School Days will be at Rocky Reach Dam Discovery Center
on Sept 21st & 22nd, 2023

Salmon Fest School Days are just for students!

Since it’s inception in 1991, thousands of 3rd and 4th grade students from across Washington State have migrated to the river in the fall to enjoy the Wenatchee River Salmon Festival. Teachers and students spend time through the school year learning about Natural Resources subjects that will prepare them for the activities at Salmon Fest.

An exciting menu of hands-on activities and “edutainment” gives students from throughout North Central Washington a unique opportunity to discover and appreciate the complexities of the natural world and the significance of salmon to people of the northwest.

Due to continued construction at the Leavenworth National Fish Hatchery, Salmon Festival will take place at Rocky Reach Dam Discovery Center. We’d like to shout out a huge thank you to our friends at the Chelan County PUD for making it possible to host up to 1,500 elementary students for two days of natural resources education.

By the Numbers….

The event draws thousands of students, teachers, educators, and parents, from over 30 schools experience the annual festival. It takes hundreds of Natural Resources staff and volunteers to run the 40+ educational activities and exhibits.

Our goal…  To inspire the next generation of stewards.

Drop-In Activities

Below are drop-in activities that require no sign-up. We encourage you to visit these activities throughout the day as your schedule allows. Many of the activities will be located in the exhibit area.
(This list is subject to change)

Salmon Festival Activities

River Ramble Activities

In this 40 by 40 foot barrier-free maze, students will experience the many challenges of aquatic life and migration when they discover themselves as salmon, hatching and struggling to survive. They meet predators along the way as they go through the salmon’s amazing life cycle.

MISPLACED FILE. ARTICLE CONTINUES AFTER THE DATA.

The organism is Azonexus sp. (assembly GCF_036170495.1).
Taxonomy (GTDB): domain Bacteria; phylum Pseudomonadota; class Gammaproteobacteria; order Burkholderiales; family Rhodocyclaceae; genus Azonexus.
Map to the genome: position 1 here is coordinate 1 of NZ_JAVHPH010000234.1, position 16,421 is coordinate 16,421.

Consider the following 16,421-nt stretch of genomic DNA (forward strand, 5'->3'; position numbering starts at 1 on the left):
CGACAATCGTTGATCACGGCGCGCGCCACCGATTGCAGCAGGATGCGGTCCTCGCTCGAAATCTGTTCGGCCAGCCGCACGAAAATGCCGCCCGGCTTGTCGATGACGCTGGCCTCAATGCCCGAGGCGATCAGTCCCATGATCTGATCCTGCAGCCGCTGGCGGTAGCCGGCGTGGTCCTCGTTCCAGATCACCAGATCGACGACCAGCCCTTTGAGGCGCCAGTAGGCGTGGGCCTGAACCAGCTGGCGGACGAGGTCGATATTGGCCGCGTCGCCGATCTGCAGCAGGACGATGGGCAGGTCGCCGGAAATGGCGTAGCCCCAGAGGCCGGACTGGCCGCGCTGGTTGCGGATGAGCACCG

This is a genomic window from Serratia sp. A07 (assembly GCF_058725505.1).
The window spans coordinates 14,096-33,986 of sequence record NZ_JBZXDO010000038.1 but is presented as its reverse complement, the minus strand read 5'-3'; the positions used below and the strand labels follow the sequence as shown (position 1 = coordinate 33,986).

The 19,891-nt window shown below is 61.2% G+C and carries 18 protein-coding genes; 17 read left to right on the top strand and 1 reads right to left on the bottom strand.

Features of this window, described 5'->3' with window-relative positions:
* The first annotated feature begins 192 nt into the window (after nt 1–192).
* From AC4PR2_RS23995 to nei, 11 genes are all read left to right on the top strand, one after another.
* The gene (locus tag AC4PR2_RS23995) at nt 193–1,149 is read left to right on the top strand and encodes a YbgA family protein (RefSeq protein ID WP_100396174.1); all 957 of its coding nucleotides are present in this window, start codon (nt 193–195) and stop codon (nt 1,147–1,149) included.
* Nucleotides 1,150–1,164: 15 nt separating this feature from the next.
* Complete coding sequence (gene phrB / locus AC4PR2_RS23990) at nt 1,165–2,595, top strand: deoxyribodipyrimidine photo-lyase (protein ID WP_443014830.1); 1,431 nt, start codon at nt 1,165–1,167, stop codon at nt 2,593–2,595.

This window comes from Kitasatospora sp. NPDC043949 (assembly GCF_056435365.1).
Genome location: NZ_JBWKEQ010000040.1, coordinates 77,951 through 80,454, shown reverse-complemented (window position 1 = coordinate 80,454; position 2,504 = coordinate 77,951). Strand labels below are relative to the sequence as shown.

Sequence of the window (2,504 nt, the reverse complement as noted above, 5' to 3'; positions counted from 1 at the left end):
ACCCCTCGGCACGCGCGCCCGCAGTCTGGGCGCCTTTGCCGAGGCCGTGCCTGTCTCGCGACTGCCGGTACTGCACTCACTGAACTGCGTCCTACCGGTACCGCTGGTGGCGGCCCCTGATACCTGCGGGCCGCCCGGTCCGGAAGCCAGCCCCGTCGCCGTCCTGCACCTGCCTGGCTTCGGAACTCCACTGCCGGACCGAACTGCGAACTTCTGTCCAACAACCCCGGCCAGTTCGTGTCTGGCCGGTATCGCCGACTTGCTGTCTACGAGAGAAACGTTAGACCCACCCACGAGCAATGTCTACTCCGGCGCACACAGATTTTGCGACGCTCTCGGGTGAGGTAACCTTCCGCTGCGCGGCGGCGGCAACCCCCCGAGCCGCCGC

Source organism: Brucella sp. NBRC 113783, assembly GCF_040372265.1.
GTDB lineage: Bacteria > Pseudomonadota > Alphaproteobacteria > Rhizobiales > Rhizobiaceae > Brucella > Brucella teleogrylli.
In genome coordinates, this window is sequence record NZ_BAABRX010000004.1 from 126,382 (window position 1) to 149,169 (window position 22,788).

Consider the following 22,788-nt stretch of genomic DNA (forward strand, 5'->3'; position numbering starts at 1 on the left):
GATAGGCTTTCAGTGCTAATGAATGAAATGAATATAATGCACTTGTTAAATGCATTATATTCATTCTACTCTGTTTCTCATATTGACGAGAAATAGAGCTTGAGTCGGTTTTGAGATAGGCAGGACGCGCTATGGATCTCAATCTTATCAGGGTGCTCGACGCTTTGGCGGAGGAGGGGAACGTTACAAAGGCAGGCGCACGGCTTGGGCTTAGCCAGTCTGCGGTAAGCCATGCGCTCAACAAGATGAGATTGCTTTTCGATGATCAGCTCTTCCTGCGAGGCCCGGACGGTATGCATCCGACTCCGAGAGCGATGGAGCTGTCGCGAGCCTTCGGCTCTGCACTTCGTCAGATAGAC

Many agencies and organizations in our community share information through hands-on, interactive activities. Cascadia Conservation District, Yakama Nation Fisheries, Bureau of Land Management, Washington State Parks, Wolf Haven, and many others will be joining us for this salmon celebration.


Get up close and personal with live salmon as they climb up the fish ladder past Rocky Reach Dam.

Join staff from Grand Coulee Dam to discover the wonders of hydropower, electric circuits, and solar-powered ovens – and take a Virtual Reality tour of the dam!

Discover what a butterfly looks like through a microscope and go on a garden scavenger hunt!


Visit us for four floors of stories, games, history, and art – plus big views of the Columbia River. Steer a steamship, take a virtual flight, crank a turbine – it’s fun for all ages. 

Learn the ins and outs of responsible fishing in our home waters.

Learn what poaching is and how it affects our fish and wildlife resources. 

Sign-Up Activities


Teachers should choose 3 preferred Salmon Festival activities (green) AND 3 preferred River Ramble activities (blue) from the lists below when completing the Teacher Registration Form (also found below). We will do our best to accommodate your choices (register early for best selection!). Take into account any special needs your students may have when choosing your activities. 

Salmon Festival Activities

River Ramble Activities

You will be able to choose 3 Salmon Festival activities from the list when registering.

You will be able to choose 3 River Ramble Activities from the list when registering.

Join a biologist in a real fish dissection and see what’s inside that makes a salmon a salmon!